among their goals those of guiding government policy for the assurance of orderly and coordinated development of land use, safeguarding life, health and property, and promotion of the public welfare. Measured against these standards the board concluded that respondent's role in the events leading to his conviction constituted a corruption of his professional responsibility and a perversion of the object of professional planning. It further reasoned that respondent's conviction for the crimes described was "conclusively evidential of the fact that he engaged in these acts" which the board then concluded constituted "misconduct in the practice of professional planning." Consideration was given respondent's evidence attesting to his good conduct and rehabilitation but it was observed that this "cannot outweigh the gravity of the crimes for which respondent has been convicted and the fact that they relate adversely to the practice of professional planning, including the necessity of the public to repose trust and confidence in the licensed professional planner."
We are satisfied that the findings made could reasonably have been reached on sufficient credible evidence present in the record considering the proofs as a whole and with due regard to the agency's expertise. Close v. Kordulak Bros. , 44 N.J. 589, 599 (1965); State v. Johnson , 42 N.J. 146, 161-162 (1964).
We find it unnecessary to decide respondent's claim that the board improperly rested the revocation upon a finding that the respondent had demonstrated a lack of good character required for licensure. There can be no doubt that the revocation was grounded independently in findings of misconduct and lack of good moral character and, as we have said, the finding of misconduct was sufficiently supported by the evidence.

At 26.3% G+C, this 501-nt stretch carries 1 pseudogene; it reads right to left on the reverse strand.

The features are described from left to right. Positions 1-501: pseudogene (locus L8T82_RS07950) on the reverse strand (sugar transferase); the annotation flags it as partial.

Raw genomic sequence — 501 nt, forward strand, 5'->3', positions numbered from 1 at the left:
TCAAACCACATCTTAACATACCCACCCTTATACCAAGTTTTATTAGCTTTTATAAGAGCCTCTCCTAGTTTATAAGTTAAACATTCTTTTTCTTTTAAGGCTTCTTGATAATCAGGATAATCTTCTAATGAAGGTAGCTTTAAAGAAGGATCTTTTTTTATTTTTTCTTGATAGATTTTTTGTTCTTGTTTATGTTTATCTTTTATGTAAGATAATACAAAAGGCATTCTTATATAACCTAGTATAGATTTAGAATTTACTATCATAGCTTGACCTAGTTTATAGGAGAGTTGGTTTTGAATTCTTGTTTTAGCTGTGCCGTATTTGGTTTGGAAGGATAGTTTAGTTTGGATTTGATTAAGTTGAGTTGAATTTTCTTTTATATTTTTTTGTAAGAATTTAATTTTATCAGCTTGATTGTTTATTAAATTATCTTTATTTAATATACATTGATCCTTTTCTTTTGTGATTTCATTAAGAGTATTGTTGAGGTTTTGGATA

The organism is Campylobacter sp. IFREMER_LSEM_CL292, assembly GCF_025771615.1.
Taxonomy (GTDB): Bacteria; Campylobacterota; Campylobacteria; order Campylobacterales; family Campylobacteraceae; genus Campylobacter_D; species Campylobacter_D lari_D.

Respondent further contends that the board erred in treating his conviction as "conclusively evidential" of the criminal conduct. He acknowledges its admissibility under Evid. R. 63(20) but maintains that under the law of this
[157 NJSuper Page 264]
State it is not conclusive proof of the facts underlying the conviction. Confronted with a similar question in Burd v. Sussex Mutual Ins. Co. , 56 N.J. 383 (1970), the Court there explained:
The adoption of Rule 63(20) making a judgment of conviction "admissible" in evidence does not necessarily mean the judgment may not be conclusive in some appropriate case. The Comment in the Report of the Supreme Court of New Jersey Committee on Evidence (March 1973), p. 197, suggests the adoption of the rule would not preclude that further step. [at 397]
The suit involved a question of insurance coverage and the defendant insurer's position was that the injury was excluded from coverage by reason of having been intentionally inflicted. The court determined that the insured's conviction for atrocious assault and battery, while evidential, should not be conclusive as to his intent for the following reasons: (1) the injured third party claimant, who, under N.J.S.A. 17:28-2, had an interest in the liability policy, had not been a party to the criminal proceeding, (2) the record of the criminal case was unclear as to the jury's factual findings on issues decisive of the civil case, (3) the values involved in the two proceedings were so in competition with one another that in the criminal case the burden rested upon the insured to prove that by reason of intoxication he could not have formed the necessary intent, whereas in the civil proceeding the burden was on the insurer to bring the case within the policy exclusion by showing such intent to have existed. Id. at 397-398.
No such impediments exist in the case before us. Respondent had every opportunity and incentive to litigate the question of his guilt. It is clear that the jury resolved issues decisive of the question of revocation, and it has not been shown that his conviction was procured by fraud, perjury or legal error sufficient to require that it be vacated. Under these circumstances we perceive no sound reason why the facts underlying the judgment of conviction
[157 NJSuper Page 265]
should not have been treated as conclusively established. Hurtt v. Stirone , 416 Pa. 493, 206 A.2d 624 (Sup. Ct. 1965), cert. den. 381 U.S. 925, 85 S. Ct. 1561, 14 L. Ed. 2d 684 (1965); Travelers Indemn. Co. v. Walburn , 378 F. Supp. 860 (D.D.C. 1974); Teitlebaum Furs, Inc. v. Dominion Ins. Co. , 58 Cal. 2d 601, 25 Cal. Rptr. 559, 375 P. 2d 439 (Sup. Ct. 1962), cert. den. 372 U.S. 966, 83 S. Ct. 1091, 10 L. Ed. 2d 130 (1963); Newman v. Larsen , 225 Cal. App. 2d 22, 36 Cal. Rptr. 883 (D. Ct. App. 1964).
Finally, we reject respondent's contention that the sanction of revocation under the circumstances "is overly harsh" and observe that the order under review grants respondent leave to apply for reinstatement upon the expiration of 18 months after surrendering his certificate or upon his discharge from probation, whichever is later.